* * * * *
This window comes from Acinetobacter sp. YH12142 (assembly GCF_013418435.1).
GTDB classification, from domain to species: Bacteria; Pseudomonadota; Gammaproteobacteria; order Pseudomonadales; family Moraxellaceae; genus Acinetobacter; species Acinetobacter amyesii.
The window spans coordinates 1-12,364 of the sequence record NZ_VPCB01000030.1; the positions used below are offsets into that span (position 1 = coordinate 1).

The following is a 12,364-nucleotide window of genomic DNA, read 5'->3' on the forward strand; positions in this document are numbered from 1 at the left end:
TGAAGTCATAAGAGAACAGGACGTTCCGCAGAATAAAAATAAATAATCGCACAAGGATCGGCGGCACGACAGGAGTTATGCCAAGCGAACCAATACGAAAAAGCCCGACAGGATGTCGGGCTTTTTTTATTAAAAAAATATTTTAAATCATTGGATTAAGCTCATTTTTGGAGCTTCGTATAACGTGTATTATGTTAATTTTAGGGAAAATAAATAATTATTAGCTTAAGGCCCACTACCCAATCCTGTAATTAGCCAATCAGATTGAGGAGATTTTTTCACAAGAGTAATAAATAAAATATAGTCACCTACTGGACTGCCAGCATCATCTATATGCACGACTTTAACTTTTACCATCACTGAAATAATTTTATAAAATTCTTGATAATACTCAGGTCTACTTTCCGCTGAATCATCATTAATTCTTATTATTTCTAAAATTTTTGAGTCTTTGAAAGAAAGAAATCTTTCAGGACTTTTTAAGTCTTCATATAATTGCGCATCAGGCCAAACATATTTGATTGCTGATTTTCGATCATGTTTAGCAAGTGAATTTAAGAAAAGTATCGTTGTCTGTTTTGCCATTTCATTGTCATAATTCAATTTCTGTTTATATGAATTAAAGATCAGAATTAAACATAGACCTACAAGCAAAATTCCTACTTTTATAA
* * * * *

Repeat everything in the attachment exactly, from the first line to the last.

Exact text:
This window comes from Acinetobacter sp. YH12142 (assembly GCF_013418435.1).
GTDB classification, from domain to species: Bacteria; Pseudomonadota; Gammaproteobacteria; order Pseudomonadales; family Moraxellaceae; genus Acinetobacter; species Acinetobacter amyesii.
The window spans coordinates 1-12,364 of the sequence record NZ_VPCB01000030.1; the positions used below are offsets into that span (position 1 = coordinate 1).

The following is a 12,364-nucleotide window of genomic DNA, read 5'->3' on the forward strand; positions in this document are numbered from 1 at the left end:
TGAAGTCATAAGAGAACAGGACGTTCCGCAGAATAAAAATAAATAATCGCACAAGGATCGGCGGCACGACAGGAGTTATGCCAAGCGAACCAATACGAAAAAGCCCGACAGGATGTCGGGCTTTTTTTATTAAAAAAATATTTTAAATCATTGGATTAAGCTCATTTTTGGAGCTTCGTATAACGTGTATTATGTTAATTTTAGGGAAAATAAATAATTATTAGCTTAAGGCCCACTACCCAATCCTGTAATTAGCCAATCAGATTGAGGAGATTTTTTCACAAGAGTAATAAATAAAATATAGTCACCTACTGGACTGCCAGCATCATCTATATGCACGACTTTAACTTTTACCATCACTGAAATAATTTTATAAAATTCTTGATAATACTCAGGTCTACTTTCCGCTGAATCATCATTAATTCTTATTATTTCTAAAATTTTTGAGTCTTTGAAAGAAAGAAATCTTTCAGGACTTTTTAAGTCTTCATATAATTGCGCATCAGGCCAAACATATTTGATTGCTGATTTTCGATCATGTTTAGCAAGTGAATTTAAGAAAAGTATCGTTGTCTGTTTTGCCATTTCATTGTCATAATTCAATTTCTGTTTATATGAATTAAAGATCAGAATTAAACATAGACCTACAAGCAAAATTCCTACTTTTATAA